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Prayers are a tricky thing, and many people have already abandoned them on that count. We feel pressured before others to get our prayers right, and they turn out mechanical. We’re scared of going too deep, so we keep them mindless. We remember the Lord’s Prayer from our youth: a terrific prayer, deserving of full respect! Yet why does it keep coming out superficial, at the same mental level that we had when we learned it at age five?

My children are learning from Tim Keller’s New City Catechism that “prayer is pouring out our hearts to God.” Amen! What an invitation: not to get everything perfect, to say everything just so, or to get the mandatory grace or bedtime routine accomplished. To examine our own hearts and lift our thoughts and attitudes up to God in Heaven a gracious gift God gives us.

Yet we might not be so keen to pray once we check on our hearts. “The heart is deceitful above all things, and desperately sick; who can understand it?” (Jer. 17:9) Apart from Christ, we are “darkened in [our] understanding, alienated from the life of God because of the ignorance that is in [us], due to [our] hardness of heart” (Eph. 4:18). If we’re banking on having a good heart to be heard by God, we’re firmly planting ourselves on a flimsy trapdoor!

In the Psalms we read the prayers of God’s people. They’re songs, yes. And it happens that these songs are most often prayers. They teach us what to pray, how to pray, and why to pray. If you’re looking for some practical experience, some on-the-job prayer training, every Bible has a workbook for you with 150 examples to walk through.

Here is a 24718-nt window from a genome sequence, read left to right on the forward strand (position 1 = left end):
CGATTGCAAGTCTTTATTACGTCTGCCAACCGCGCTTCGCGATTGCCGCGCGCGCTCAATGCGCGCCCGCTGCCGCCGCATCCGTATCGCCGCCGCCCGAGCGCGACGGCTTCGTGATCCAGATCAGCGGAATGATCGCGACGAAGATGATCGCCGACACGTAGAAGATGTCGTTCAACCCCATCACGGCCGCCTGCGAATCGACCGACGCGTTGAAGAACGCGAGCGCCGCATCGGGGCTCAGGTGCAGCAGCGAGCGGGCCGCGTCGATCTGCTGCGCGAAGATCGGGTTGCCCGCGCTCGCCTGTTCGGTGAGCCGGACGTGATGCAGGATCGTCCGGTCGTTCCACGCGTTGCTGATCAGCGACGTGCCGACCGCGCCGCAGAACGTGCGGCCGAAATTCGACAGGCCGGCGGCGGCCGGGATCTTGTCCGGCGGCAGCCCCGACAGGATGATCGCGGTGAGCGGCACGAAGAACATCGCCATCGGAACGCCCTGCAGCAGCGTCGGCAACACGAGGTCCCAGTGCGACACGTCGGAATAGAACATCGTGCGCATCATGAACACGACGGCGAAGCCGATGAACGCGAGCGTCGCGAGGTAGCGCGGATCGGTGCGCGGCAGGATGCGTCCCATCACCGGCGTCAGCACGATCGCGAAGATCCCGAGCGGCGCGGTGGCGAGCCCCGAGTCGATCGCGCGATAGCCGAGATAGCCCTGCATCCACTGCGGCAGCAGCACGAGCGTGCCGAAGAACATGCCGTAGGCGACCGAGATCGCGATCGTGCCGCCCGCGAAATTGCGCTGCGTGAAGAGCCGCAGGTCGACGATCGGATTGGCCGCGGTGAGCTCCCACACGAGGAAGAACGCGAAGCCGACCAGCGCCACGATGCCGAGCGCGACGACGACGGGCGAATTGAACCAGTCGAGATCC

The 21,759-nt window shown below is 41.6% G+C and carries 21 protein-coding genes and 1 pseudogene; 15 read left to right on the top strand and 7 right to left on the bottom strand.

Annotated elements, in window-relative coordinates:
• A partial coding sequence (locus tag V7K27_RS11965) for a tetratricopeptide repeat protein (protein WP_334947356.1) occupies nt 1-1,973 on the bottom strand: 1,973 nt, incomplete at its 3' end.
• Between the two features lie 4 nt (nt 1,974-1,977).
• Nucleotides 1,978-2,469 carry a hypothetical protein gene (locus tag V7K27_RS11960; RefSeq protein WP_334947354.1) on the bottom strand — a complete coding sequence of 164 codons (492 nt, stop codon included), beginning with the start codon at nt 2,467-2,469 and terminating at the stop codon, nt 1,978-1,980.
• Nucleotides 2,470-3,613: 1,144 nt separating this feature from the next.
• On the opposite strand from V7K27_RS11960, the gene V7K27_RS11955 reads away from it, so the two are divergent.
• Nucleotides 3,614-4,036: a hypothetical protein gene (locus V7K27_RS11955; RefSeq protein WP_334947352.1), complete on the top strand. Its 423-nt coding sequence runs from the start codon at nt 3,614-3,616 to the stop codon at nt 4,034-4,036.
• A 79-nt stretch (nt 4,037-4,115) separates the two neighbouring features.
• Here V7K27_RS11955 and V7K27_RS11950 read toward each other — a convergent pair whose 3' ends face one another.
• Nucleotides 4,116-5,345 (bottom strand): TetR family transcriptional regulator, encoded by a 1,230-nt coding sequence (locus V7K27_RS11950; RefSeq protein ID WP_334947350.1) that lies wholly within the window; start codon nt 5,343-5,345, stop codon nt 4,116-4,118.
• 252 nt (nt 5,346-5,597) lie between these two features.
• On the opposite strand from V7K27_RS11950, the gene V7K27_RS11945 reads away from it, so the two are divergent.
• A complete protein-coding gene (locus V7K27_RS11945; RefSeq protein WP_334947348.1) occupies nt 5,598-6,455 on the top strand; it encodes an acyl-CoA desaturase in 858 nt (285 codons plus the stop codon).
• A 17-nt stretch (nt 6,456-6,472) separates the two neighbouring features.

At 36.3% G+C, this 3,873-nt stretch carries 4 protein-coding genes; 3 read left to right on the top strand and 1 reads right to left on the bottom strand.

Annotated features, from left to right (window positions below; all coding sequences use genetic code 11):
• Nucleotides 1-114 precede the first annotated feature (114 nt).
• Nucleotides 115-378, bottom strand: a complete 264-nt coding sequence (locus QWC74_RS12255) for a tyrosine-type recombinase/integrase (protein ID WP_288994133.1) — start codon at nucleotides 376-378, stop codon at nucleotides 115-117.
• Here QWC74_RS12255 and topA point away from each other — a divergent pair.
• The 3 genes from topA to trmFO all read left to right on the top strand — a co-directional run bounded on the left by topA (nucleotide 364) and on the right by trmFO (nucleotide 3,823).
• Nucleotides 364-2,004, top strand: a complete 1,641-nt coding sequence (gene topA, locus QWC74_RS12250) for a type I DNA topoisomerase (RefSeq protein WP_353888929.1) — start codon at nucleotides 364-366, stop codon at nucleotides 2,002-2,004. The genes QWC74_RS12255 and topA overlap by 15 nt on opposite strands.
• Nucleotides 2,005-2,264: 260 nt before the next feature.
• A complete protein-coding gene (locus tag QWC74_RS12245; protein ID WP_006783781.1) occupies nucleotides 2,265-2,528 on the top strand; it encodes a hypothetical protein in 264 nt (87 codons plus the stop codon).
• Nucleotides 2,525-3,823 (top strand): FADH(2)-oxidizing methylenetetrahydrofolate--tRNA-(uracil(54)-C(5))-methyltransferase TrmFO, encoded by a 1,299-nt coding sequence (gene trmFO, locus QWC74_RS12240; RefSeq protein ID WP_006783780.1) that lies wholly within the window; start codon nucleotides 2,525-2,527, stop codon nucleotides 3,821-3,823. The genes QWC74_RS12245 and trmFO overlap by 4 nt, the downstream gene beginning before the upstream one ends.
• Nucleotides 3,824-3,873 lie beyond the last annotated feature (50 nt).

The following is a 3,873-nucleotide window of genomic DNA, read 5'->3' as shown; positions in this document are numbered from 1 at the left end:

So you know the Psalms? You’ve heard Psalm 23 at every funeral you’ve been to? Good! Have you jumped into the psalm right before it, an 62-line example of talking to God through agonizing suffering? What does it look like to sing Psalm 23 right after that one? Or how does it sound to continue from the Shepherd Psalm to the next one in line, shouting to announce the coming King of glory, recommitting ourselves to clean hands and a pure heart?

Would God listen if you asked Him to “break the teeth of the wicked” (Psalm 3:7)? Have you turned away from God because he wouldn’t understand a dark night of the soul that never lets up (Psalm 88)?

The Psalms teach us to pray with delight (Psalm 8) and new life (Psalm 32). The Psalms teach us to hunger after God and His Word (Psalms 1, 19, 119). The Psalms teach us that God rules forever over all things (Psalm 2, 110), even when it seems like wicked people are winning (Psalm 22, 73). They quiet us down (Psalm 84, 131) and they rile us up (Psalm 83, 141). The Psalms stretch us out: they don’t stay in our predictable framework of comfort and familiarity. They teach us to pray to the real, the only, the powerful, the living God Who sees us through every blessing and every trial so that we may desire Him, seek Him, find Him, and enjoy Him.

And the Psalms ruin our appetite for mechanical, mindless, and superficial imitations of true prayer. The Psalms explode with life and energy! They infuse repentance and forgiveness with heart and soul! They cry for justice and righteousness! We find in the Psalms the only things that can satisfy what our souls have been starving for.

Dear reader, pray through the Psalms for yourself. Let God transform how you know Him and how you come to Him by letting His Spirit speak through you in His Word. May you come to the end of the Psalms crying with every generation of God’s people, Hallelujah! “Praise the LORD! I will praise the LORD as long as I live; I will sing praises to my God while I have being. The LORD takes pleasure in those who fear Him, in those who hope in His steadfast love” (Psalms 146:1-2, 147:11).